Tuesday, September 06, 2016

Some people purr-fer Cats.....

 It's been well documented that petting an animal - and being licked - is therapeutic.
          In a hospital or nursing home setting, it is demonstrated often when caring individuals bring their dogs in for a round of visits and patients respond favorably.
          My mom, in her 90s, was in a nursing home and benefited often from such dog-owner kindness.
          I would see several dogs going from room to room on certain days of the week and knew people were being calmed and that was a beautiful thing.
          But, my family has long been partial to cats.
          So, one day, I dusted off the cat carrier and brought my mother her 10-pound orange cat named Wallaby for a visit.
          Mom was sleeping when I arrived after lunch, and Wallaby had been noisily letting me know he was tired of being cooped up in the carrier and surrounded by the strange setting.
   An outside cat, he was used to being where he wanted to be and had trained me to understand what my role was when he stood on either side of the door,
          Yeah, he was not a happy cat. Until he realized Mom was next to him.
          He stopped making noise and started purring. Mom awoke and smiled, petting her cat.
          Wallaby had allowed me to attach a short leash to his collar and he now shared the pillow, rubbing his moist nose on Mom's hand and cheek.
          I had received permission from the staff for my stealthy cat visit, and several of Mom's caregivers stopped by to see how the visit was going. They sat her up in a wheelchair and Wallaby sat quietly in Mom's lap as she petted and rubbed him.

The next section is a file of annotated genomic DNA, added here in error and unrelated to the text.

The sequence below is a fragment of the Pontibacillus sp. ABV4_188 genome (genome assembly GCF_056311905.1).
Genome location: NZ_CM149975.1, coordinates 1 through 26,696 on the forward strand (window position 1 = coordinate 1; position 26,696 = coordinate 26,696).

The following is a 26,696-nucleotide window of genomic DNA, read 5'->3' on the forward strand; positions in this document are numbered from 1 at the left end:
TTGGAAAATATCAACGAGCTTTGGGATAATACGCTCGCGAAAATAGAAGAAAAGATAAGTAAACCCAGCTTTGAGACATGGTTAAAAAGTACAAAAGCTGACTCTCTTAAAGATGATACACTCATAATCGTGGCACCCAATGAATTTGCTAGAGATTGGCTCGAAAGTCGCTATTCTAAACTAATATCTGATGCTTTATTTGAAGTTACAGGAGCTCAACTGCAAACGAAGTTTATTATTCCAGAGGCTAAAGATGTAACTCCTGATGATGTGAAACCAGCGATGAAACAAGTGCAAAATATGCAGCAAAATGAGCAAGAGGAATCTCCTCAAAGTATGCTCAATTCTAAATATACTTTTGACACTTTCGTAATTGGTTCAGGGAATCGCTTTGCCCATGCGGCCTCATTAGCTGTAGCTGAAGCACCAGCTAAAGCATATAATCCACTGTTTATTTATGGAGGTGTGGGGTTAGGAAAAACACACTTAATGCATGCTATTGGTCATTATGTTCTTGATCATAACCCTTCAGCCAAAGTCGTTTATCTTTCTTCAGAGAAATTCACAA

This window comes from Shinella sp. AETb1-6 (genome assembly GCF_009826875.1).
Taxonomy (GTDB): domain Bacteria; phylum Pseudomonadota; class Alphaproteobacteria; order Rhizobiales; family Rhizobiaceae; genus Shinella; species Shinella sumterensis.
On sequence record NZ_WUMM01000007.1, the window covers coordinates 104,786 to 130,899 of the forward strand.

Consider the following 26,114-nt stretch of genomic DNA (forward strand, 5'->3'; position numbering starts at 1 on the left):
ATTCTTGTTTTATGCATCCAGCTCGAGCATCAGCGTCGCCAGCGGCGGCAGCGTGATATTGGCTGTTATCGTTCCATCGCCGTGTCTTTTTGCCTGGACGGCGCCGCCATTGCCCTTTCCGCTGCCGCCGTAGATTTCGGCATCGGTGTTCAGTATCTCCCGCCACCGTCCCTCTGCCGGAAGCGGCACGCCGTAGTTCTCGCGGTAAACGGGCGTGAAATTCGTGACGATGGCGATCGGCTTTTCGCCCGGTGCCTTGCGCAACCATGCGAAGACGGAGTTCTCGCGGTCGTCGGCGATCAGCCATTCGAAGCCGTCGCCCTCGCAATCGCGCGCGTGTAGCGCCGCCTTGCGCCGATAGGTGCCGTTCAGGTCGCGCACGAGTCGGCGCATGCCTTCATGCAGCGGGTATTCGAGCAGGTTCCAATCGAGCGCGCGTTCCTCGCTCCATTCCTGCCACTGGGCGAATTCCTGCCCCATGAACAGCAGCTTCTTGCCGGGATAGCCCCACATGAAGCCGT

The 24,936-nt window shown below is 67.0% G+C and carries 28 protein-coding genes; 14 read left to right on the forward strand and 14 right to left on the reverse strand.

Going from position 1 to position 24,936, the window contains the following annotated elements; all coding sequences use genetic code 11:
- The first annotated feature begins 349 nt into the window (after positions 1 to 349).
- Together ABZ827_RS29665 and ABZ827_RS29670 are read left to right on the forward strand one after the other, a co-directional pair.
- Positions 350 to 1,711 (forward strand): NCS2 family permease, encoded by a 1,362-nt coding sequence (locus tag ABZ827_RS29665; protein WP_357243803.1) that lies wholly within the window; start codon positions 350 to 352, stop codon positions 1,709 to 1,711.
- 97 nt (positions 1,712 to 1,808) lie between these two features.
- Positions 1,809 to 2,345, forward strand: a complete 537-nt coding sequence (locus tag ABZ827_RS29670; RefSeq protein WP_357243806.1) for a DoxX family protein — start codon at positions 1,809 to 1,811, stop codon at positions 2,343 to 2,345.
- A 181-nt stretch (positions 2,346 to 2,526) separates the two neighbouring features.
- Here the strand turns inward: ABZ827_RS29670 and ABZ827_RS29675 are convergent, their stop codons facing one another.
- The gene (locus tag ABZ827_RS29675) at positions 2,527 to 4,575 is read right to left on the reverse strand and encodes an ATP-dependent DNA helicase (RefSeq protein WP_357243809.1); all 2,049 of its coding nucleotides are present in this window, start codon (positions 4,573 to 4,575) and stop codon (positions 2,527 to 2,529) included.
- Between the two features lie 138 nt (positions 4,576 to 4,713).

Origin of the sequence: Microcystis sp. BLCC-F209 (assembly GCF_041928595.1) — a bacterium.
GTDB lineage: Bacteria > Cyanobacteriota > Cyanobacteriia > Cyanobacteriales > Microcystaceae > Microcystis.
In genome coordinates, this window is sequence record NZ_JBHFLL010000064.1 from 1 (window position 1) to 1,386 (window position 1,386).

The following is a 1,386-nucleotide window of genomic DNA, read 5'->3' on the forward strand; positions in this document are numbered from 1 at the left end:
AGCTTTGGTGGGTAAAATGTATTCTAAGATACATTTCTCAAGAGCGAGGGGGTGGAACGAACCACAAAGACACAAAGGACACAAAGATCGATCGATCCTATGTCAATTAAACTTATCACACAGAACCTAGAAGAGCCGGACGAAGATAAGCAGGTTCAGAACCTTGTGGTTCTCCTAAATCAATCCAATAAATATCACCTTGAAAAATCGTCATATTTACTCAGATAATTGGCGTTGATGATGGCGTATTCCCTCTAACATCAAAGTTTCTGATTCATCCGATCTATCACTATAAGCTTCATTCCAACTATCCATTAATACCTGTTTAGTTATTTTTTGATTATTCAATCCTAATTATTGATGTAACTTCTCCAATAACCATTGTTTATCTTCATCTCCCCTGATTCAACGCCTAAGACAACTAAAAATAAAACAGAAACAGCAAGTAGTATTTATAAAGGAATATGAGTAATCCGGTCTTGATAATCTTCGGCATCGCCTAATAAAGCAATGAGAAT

There were smiles - and a few tears - as the orange-striped cat and my Mom had a short but emotional visit together.
          On the drive home, Wallaby was quiet and we both were purring a bit.

At first, Wallaby needed the leash

Together again -- after two years

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At Thu Sep 08, 03:48:00 PM , Anonymous Anonymous said...

I love orange tabbies and was once owned by one called Pitney. They are always easy going cats. We had one at work and he was the only cat that ever had officers required to log his conduct on a supervision log. You see, there were reports that this cat was being unruly and indeed, he was. After the residents went to bed, he would climb on top of the toasters, squat and pee into them. He had perfect aim. He had, shall we say, a fondness for appliances of all kinds and would mess with people. I am currently trying to talk my mother into getting a cat. She's getting settled into her new place and I think it will do her a world of good. (Cathy)


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